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Long Beach Shaken by 3 Slayings : Violence: A 30-year-old man is arrested in the deaths of his mother, a security guard and a high school student. Police say he was 'ranting about cyborgs and terminators.'

April 16, 1993|ROXANA KOPETMAN | TIMES STAFF WRITER

Patricia Louise Mount tried to barricade herself in the bathroom of her mobile home in Long Beach, but her assailant--believed to be her son--shot her through the door. She would be the first of three to die Wednesday night.

Down the street, at the entrance to the Belmont Shores Mobile Home Estates, security guard Paul Weissman, 68, was standing unarmed by his post when he was gunned down by the same man. His unsuspecting wife arrived soon after to deliver his nightly meal.

At the Bixby Village Golf Course across the street, Abraham Torres, 17, was picking up flags and cleaning the grounds when he was hit by at least 10 rounds from an assault rifle. The Wilson High School junior was driving a golf cart and wearing earphones, probably listening to the ranchera music he loved so much.

Police arrested Randall Douglas Mount, 30, on suspicion of murdering his mother, the security guard and the high school student, but were at a loss to explain the motive.

On Thursday, authorities transferred Mount to the County-USC Medical Center for fear he would commit suicide. When police arrested him shortly after 8 p.m. on Wednesday, "he was ranting about cyborgs and terminators chasing him," said police spokeswoman Karen Kerr.

The deadly rampage that stunned Long Beach residents began about 8 p.m. Wednesday, when neighbors of the mobile home park in the southeastern part of the city heard gunfire and called police.

When police arrived they were unaware that two people had been shot, according to Detective Craig Remine. They spotted a man carrying an assault rifle running toward a street entrance to the golf course. The man dropped to the ground and when they shone a light on him he got up, ran down an embankment and jumped over a fence, Kerr said.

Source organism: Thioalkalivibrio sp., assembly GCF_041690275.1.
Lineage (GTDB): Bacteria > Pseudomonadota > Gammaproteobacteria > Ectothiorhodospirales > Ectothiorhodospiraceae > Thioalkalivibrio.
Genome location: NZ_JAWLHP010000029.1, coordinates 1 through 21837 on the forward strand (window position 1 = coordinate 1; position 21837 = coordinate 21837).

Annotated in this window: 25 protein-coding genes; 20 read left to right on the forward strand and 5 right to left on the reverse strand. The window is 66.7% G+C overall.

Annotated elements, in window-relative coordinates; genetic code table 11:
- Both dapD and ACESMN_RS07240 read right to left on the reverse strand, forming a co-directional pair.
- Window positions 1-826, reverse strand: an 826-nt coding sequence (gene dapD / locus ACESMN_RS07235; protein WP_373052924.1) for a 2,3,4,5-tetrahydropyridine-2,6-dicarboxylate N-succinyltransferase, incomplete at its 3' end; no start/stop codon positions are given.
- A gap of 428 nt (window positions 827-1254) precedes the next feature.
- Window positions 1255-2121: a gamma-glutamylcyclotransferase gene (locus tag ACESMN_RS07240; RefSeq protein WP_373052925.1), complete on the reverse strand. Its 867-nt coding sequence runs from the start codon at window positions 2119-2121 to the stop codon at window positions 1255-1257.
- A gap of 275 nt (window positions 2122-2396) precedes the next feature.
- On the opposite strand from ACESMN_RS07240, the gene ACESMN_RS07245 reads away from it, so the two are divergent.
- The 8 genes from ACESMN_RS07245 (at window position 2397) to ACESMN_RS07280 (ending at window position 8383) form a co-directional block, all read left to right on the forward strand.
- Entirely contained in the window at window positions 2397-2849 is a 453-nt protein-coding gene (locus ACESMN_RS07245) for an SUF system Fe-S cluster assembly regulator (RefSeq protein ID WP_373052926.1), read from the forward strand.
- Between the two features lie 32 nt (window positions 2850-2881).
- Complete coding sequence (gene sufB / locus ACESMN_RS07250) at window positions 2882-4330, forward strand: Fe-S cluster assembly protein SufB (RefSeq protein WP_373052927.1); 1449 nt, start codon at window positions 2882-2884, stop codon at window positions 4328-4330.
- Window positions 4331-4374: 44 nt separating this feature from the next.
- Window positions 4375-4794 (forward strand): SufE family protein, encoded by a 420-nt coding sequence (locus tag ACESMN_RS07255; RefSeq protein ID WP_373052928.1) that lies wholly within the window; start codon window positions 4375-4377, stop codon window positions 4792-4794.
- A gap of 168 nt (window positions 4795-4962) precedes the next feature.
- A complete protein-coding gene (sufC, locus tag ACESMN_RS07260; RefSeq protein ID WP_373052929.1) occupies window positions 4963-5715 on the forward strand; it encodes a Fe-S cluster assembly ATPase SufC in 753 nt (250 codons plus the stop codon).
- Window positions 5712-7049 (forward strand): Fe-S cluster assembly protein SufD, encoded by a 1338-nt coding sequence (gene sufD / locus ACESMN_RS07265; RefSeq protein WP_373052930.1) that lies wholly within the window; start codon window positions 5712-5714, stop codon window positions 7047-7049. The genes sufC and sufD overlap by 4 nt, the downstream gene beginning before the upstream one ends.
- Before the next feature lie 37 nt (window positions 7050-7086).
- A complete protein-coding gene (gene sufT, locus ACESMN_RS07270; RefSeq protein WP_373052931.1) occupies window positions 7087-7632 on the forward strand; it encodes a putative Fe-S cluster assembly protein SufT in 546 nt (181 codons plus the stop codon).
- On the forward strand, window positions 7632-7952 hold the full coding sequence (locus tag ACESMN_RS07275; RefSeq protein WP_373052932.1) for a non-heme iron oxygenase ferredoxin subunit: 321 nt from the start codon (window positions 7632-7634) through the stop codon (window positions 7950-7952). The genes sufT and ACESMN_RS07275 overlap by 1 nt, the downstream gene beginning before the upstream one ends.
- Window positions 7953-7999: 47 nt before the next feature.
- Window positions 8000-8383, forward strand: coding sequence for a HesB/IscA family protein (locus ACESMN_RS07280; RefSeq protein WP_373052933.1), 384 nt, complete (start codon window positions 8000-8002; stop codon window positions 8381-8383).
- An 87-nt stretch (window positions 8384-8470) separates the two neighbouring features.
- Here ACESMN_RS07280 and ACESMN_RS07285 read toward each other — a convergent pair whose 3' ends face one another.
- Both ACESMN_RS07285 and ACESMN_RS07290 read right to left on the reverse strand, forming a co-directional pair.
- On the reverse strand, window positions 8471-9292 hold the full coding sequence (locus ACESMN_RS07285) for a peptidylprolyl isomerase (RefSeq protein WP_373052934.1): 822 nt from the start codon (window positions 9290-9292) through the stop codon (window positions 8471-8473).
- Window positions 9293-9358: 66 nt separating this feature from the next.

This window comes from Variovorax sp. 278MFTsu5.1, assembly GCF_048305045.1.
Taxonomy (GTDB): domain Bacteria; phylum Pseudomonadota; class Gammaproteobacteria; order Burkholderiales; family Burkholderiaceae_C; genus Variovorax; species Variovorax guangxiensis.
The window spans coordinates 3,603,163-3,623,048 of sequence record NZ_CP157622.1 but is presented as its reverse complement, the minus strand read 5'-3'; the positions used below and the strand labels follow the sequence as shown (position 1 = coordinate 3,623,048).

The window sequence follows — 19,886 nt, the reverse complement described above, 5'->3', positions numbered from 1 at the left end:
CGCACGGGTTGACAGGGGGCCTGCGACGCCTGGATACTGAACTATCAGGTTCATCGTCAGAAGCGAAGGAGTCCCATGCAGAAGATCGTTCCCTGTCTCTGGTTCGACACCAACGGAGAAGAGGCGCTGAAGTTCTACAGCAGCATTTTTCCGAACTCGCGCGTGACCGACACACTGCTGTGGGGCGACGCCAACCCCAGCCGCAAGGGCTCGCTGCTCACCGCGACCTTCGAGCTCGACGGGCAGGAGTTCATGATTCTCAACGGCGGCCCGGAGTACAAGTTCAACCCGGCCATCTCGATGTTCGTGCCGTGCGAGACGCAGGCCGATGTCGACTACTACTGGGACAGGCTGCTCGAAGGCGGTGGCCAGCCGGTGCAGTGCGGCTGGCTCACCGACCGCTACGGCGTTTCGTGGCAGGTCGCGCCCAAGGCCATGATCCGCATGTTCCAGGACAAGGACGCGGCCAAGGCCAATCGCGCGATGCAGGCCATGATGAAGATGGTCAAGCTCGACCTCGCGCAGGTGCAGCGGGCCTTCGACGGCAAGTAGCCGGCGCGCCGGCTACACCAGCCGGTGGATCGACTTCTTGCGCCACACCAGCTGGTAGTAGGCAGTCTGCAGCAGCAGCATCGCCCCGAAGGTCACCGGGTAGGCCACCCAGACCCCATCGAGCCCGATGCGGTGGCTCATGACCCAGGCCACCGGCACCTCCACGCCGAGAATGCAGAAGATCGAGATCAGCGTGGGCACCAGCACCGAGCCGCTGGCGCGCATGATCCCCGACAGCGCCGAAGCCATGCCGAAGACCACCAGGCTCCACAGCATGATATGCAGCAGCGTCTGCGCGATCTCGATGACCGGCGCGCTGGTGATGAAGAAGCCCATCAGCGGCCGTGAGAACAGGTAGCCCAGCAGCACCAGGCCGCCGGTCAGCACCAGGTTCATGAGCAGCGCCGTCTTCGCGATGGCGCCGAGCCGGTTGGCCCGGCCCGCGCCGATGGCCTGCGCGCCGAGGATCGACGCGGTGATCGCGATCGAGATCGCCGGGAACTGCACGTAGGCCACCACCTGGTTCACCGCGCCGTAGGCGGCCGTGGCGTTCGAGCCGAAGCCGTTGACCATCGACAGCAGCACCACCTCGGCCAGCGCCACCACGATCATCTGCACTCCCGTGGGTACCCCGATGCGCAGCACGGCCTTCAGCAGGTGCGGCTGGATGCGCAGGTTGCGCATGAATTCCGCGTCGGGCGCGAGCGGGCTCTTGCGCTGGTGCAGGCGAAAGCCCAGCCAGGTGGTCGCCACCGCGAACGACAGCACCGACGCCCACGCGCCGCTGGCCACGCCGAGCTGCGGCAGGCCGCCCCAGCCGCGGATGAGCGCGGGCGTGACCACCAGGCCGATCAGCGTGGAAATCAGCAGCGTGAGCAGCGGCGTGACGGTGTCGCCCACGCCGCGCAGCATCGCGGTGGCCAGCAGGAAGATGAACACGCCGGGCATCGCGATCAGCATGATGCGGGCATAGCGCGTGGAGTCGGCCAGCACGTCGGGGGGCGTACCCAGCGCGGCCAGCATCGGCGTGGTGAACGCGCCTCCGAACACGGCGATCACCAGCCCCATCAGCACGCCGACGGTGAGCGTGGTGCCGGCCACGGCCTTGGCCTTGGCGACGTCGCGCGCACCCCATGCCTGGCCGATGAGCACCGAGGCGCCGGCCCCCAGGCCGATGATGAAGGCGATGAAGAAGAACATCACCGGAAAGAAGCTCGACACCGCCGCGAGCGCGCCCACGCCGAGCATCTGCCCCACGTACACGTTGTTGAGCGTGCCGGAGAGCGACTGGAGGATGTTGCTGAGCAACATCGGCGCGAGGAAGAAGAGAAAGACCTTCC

At the same time, Torres was driving out of a tunnel that runs under a street and onto a golf cart path only feet away from the fence. The teen-ager had been following the same nightly routine for three years, ever since his father, a greenskeeper foreman at the golf course, got him the job.

The suspect shot Torres as police gave chase. He then turned back toward the officers, put down his assault rifle and turned himself in, according to police.

Torres' boss, golf course manager Robert Jones, said he doubts that Torres--"a nice kid, a hard working kid"--realized what was happening. "He had his earphones on. He always had his earphones on," Jones said.

Patricia Mount, 53, a substitute teacher for the Long Beach Unified School District, was found in her bathroom. "She apparently had tried to shut the door to get away from him," Kerr said. Weissman, who had been shot several times, was found by his booth at the entrance to the mobile home park where he lived and worked.

Surrounded by family and friends Thursday, Benito Torres said his wife, Benita, and their remaining four children were stunned by Abraham's death.

Said Virginia Villalobos, an aunt, "His mother described him as very lovable. His parents always came first, even when it came to his earnings. If his parents needed anything, he helped. He always worried about his little brothers. And he used to say his music was his life."

Relatives and friends said he took pride in his work and enjoyed playing golf. "He said he wanted to be a champion," said Benito Torres.

Torres said he brought his tight-knit family from Jalisco, Mexico, to Long Beach about 12 years ago. "My son is gone. What can I say. Stop the violence. Keep criminals in jail."

Friends of Patricia Mount, who called her Patty, said they knew little about her son, other than that he was unemployed and lived with her. While they described Patty Mount as an outgoing woman who liked to play bridge with her neighbors and ride her bicycle to the schools where she worked, they said Randall Mount was a loner who rarely ventured outside.

"We didn't know her son at all because he was a recluse," said Ed West, a neighbor and friend of Patty Mount. "Whenever we visited her, he left the room. He never took part in anything in the park."

West said that Randall Mount had suffered a back injury years ago and was unemployed. His mother "wouldn't talk about him too much, and that in itself told me a great deal," West said.

"We loved Patty," said West, a retired Long Beach teacher. "Patty was fairly well known and well liked here and everyone is shocked."

Weissman was described as a longtime resident at the trailer park.

"This guard has been at this gate since I've been here," said Wilma Stuart, 62, a resident of Belmont Shores Mobile Home Estates for 12 years. "We saw his wife coming down (Wednesday) night to bring him food. She brings him dinner every night. And she didn't know what was going on," Stuart said.

The shootings broke the tranquillity of the quiet mobile home park. "I always felt so safe here. It feels different today," Stuart said. "It makes you realize you're not safe anywhere."

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